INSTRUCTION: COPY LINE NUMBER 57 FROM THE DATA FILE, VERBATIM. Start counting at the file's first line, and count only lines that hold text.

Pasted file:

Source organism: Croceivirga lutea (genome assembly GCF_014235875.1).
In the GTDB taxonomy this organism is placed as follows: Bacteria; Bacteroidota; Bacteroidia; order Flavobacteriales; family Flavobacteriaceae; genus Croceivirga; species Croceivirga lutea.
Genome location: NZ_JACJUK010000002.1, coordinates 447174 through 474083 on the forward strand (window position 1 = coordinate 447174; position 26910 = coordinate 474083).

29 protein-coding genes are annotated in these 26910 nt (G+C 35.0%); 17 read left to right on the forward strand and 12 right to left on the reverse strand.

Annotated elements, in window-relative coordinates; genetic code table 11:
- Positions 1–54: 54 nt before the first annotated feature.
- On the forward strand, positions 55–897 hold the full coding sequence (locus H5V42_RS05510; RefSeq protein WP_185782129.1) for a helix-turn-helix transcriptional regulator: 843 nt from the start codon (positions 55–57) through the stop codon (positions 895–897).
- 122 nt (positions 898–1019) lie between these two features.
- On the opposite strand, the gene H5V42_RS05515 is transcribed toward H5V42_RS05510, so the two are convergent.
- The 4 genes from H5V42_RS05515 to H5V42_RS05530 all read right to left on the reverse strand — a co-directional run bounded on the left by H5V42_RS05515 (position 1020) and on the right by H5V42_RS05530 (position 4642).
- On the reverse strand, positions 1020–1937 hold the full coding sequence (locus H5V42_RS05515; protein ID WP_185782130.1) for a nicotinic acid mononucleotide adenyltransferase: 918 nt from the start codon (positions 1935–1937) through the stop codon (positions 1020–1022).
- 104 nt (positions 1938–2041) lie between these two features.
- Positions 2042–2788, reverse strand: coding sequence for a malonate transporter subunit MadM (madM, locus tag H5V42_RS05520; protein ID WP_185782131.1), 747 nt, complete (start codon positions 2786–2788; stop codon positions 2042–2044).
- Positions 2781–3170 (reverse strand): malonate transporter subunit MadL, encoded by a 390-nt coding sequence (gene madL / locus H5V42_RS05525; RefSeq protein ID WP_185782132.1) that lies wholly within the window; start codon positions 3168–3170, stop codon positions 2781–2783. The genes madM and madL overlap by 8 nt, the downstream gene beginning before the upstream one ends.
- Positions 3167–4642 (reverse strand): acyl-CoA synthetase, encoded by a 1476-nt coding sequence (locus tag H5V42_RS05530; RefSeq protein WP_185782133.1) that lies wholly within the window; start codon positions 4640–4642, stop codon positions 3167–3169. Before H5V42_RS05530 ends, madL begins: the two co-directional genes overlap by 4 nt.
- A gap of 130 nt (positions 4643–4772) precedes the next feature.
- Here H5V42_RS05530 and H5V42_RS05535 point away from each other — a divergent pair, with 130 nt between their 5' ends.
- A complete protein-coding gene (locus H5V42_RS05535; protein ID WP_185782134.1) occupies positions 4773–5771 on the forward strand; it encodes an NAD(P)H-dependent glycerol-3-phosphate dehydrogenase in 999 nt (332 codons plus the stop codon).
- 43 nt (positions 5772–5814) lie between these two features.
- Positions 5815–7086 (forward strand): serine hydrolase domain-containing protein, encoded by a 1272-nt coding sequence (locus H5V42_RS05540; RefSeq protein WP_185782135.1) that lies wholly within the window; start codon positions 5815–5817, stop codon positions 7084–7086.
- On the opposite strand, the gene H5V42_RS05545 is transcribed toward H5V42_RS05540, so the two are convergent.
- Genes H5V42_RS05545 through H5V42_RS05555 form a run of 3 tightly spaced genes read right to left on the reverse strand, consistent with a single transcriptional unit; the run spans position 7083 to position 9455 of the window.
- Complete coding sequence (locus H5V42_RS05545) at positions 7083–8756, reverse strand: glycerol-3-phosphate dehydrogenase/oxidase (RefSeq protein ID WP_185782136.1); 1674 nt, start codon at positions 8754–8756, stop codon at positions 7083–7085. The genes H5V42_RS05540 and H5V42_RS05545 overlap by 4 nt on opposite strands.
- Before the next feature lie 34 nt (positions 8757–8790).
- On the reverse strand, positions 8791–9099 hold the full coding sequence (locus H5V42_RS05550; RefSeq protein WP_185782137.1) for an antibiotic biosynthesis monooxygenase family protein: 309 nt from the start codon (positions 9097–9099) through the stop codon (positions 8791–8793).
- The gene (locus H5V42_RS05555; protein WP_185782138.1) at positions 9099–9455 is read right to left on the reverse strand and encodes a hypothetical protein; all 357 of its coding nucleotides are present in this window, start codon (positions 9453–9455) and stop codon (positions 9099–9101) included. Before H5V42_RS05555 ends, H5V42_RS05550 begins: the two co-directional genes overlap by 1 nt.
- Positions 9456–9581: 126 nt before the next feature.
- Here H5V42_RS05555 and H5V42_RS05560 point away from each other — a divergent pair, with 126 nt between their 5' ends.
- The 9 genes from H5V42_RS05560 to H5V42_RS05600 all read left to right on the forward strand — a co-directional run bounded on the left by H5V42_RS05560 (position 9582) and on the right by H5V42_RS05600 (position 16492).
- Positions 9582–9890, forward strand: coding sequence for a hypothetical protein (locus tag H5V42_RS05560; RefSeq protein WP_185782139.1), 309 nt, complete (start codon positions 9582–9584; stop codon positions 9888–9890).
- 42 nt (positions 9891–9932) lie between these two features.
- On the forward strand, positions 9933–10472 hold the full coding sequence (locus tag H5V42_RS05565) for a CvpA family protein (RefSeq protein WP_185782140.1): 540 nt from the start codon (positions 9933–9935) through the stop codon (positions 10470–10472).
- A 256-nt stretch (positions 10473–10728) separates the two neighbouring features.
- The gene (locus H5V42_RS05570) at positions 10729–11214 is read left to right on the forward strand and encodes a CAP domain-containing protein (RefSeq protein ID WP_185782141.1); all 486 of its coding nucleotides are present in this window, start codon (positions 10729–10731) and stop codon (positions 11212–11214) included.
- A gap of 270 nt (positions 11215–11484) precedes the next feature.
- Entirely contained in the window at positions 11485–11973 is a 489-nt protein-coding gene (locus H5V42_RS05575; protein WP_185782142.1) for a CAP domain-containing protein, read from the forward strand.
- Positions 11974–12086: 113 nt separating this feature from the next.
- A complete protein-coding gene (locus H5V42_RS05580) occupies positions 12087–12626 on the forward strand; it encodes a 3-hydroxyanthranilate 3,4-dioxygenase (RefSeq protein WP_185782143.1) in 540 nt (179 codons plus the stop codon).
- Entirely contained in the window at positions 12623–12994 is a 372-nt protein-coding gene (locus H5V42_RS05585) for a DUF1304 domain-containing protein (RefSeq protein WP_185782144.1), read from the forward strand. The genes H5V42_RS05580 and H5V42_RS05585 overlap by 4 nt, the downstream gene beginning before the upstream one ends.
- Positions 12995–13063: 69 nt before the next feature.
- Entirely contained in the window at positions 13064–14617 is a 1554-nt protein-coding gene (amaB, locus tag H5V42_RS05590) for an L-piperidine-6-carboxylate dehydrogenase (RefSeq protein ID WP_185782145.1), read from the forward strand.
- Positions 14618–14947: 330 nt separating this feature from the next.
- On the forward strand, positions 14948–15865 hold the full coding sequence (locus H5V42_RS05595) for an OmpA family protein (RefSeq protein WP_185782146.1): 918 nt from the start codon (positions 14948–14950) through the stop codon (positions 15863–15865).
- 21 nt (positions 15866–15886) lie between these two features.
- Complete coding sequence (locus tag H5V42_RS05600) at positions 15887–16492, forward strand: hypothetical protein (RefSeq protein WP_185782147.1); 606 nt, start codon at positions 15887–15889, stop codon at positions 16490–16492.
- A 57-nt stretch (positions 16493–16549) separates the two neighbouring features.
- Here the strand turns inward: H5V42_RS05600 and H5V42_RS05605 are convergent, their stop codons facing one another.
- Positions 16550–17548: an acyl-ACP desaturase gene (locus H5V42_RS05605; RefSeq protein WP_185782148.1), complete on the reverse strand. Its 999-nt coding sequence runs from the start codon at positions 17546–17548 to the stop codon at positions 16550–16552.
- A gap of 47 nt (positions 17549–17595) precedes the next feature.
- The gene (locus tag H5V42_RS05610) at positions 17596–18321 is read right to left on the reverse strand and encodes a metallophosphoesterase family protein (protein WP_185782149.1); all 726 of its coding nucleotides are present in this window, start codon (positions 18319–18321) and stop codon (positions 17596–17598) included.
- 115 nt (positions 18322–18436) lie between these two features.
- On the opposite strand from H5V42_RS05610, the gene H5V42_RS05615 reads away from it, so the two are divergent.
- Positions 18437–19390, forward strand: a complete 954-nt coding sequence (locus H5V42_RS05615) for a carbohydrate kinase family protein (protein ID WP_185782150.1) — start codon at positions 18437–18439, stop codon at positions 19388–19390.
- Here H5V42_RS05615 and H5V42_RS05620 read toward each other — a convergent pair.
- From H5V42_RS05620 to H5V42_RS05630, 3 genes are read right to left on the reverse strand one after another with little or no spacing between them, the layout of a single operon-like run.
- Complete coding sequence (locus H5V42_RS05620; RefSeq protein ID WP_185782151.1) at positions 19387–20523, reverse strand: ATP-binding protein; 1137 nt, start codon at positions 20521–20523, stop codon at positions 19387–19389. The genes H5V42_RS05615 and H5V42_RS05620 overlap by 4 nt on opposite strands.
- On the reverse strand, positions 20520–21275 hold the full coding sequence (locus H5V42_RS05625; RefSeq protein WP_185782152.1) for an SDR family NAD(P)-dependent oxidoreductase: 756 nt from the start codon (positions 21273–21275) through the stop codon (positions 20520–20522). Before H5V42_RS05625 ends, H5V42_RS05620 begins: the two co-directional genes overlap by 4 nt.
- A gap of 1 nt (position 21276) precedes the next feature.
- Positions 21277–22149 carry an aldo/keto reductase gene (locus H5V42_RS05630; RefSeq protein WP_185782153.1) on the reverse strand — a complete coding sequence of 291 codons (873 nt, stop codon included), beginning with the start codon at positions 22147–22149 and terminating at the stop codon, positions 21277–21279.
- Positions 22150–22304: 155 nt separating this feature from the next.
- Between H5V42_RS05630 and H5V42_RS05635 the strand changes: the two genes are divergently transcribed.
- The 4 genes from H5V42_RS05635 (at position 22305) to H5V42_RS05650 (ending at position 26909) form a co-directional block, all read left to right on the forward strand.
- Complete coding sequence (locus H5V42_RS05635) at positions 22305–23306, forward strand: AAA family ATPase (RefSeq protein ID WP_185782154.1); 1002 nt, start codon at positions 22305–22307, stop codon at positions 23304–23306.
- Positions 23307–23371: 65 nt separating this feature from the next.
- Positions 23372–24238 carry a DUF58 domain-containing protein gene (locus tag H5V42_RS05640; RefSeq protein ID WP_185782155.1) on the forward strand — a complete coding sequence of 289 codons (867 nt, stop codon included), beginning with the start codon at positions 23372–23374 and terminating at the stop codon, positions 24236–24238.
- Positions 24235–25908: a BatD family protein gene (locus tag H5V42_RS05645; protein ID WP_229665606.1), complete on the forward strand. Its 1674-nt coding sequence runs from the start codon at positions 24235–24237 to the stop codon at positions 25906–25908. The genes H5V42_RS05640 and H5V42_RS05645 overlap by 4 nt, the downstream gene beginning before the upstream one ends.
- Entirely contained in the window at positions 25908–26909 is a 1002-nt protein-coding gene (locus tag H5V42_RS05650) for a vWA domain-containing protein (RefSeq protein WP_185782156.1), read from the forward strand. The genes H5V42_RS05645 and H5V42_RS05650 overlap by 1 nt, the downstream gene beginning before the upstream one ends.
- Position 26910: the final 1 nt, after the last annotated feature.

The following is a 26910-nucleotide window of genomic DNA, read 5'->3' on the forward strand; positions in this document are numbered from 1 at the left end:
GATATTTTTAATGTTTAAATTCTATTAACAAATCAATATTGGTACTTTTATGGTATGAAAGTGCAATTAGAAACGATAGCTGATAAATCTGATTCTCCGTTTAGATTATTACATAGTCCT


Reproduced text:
- On the reverse strand, positions 20520–21275 hold the full coding sequence (locus H5V42_RS05625; RefSeq protein WP_185782152.1) for an SDR family NAD(P)-dependent oxidoreductase: 756 nt from the start codon (positions 21273–21275) through the stop codon (positions 20520–20522). Before H5V42_RS05625 ends, H5V42_RS05620 begins: the two co-directional genes overlap by 4 nt.